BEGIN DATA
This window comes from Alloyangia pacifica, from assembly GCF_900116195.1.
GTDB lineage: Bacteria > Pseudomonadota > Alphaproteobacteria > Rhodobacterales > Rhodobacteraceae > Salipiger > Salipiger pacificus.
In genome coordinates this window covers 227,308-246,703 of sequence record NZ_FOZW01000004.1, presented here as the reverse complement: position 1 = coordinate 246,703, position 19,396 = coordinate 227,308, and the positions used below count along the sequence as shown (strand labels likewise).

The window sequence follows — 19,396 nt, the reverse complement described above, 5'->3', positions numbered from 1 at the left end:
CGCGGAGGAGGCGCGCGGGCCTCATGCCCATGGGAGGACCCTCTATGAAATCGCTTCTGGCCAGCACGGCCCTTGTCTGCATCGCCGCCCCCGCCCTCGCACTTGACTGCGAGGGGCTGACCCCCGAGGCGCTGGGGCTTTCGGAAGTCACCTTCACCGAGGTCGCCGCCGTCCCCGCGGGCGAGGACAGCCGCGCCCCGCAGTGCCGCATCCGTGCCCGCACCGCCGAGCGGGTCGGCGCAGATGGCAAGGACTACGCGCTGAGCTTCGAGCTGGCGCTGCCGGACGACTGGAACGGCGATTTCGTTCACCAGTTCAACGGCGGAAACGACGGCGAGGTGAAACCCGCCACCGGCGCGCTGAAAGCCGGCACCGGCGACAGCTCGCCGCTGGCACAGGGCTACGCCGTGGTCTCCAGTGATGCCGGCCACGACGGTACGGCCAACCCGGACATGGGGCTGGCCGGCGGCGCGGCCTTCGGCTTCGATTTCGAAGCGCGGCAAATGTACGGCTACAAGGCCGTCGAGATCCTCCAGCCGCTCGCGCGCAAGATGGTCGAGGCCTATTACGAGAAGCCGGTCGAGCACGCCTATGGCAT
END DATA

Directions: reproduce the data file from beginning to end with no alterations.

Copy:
This window comes from Alloyangia pacifica, from assembly GCF_900116195.1.
GTDB lineage: Bacteria > Pseudomonadota > Alphaproteobacteria > Rhodobacterales > Rhodobacteraceae > Salipiger > Salipiger pacificus.
In genome coordinates this window covers 227,308-246,703 of sequence record NZ_FOZW01000004.1, presented here as the reverse complement: position 1 = coordinate 246,703, position 19,396 = coordinate 227,308, and the positions used below count along the sequence as shown (strand labels likewise).

The window sequence follows — 19,396 nt, the reverse complement described above, 5'->3', positions numbered from 1 at the left end:
CGCGGAGGAGGCGCGCGGGCCTCATGCCCATGGGAGGACCCTCTATGAAATCGCTTCTGGCCAGCACGGCCCTTGTCTGCATCGCCGCCCCCGCCCTCGCACTTGACTGCGAGGGGCTGACCCCCGAGGCGCTGGGGCTTTCGGAAGTCACCTTCACCGAGGTCGCCGCCGTCCCCGCGGGCGAGGACAGCCGCGCCCCGCAGTGCCGCATCCGTGCCCGCACCGCCGAGCGGGTCGGCGCAGATGGCAAGGACTACGCGCTGAGCTTCGAGCTGGCGCTGCCGGACGACTGGAACGGCGATTTCGTTCACCAGTTCAACGGCGGAAACGACGGCGAGGTGAAACCCGCCACCGGCGCGCTGAAAGCCGGCACCGGCGACAGCTCGCCGCTGGCACAGGGCTACGCCGTGGTCTCCAGTGATGCCGGCCACGACGGTACGGCCAACCCGGACATGGGGCTGGCCGGCGGCGCGGCCTTCGGCTTCGATTTCGAAGCGCGGCAAATGTACGGCTACAAGGCCGTCGAGATCCTCCAGCCGCTCGCGCGCAAGATGGTCGAGGCCTATTACGAGAAGCCGGTCGAGCACGCCTATGGCAT